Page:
Even though pamphlets and softcover books have been available in Europe since the 16th century, US readers looked down on them until well into the 20th century. As a recent Atlas Obscura post by Cara Giaimo explains, without a mass-market distribution model in place, it was difficult to make money selling inexpensive books.
Although certain brands succeeded by partnering with department stores, individual booksellers preferred to stock their shops with sturdier, better-looking hardbacks, for which they could charge higher prices. Even those who were trying to change the public’s mind bought into this prejudice: one paperback series, Modern Age Books, disguised its offerings as hardcovers, adding dust jackets and protective cardboard sleeves. They, too, couldn’t hack it in the market, and the company folded in the 1940s.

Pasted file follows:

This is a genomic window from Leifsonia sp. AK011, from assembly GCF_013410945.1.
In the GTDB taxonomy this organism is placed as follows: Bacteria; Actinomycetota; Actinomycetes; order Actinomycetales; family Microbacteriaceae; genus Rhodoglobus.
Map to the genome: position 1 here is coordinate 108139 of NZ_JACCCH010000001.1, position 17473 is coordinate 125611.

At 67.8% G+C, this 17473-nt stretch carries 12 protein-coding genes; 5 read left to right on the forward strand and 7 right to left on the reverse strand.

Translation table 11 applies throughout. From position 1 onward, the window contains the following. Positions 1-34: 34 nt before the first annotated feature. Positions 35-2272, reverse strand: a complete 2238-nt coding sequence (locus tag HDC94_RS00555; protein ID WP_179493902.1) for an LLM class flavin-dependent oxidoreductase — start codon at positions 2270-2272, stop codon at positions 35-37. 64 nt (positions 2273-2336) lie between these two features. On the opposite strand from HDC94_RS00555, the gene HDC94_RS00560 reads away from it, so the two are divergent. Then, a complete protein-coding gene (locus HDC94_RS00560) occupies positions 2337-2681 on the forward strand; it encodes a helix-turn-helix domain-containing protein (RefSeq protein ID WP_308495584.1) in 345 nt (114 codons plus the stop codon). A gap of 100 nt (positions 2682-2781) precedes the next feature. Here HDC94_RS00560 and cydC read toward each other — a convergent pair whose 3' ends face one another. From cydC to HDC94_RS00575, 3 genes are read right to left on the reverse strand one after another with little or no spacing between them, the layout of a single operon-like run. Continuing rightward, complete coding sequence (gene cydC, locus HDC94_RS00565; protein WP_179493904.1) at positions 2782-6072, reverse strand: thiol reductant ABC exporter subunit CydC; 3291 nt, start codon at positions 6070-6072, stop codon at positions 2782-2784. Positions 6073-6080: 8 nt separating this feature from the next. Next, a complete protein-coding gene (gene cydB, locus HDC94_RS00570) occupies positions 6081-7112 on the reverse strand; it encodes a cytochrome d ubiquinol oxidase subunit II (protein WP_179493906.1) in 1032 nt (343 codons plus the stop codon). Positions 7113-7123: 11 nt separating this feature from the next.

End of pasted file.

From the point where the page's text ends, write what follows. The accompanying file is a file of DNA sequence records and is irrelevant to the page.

Then, war came. In September of…
View original post 1,156 more words
“Technology can be our best friend, and technology can also be the biggest party pooper of our lives. It interrupts our own story, interrupts our ability to have a thought or a daydream, to imagine something wonderful, because we’re too busy bridging the walk from the cafeteria back to the office on the cell phone.” – Steven Spielberg
Magical smart phone
Only two apps I think
And time traveling
No, I do not have a ‘smart phone’ and am technically challenged. But if I had the above two applications to choose from, I will admit there would be temptation. I would start at The Algonquin Hotel and search out Mrs. Parker and friends then off to visit with Jonathan Swift… Where would such applications take you? What apps would you want or create and where would they take you?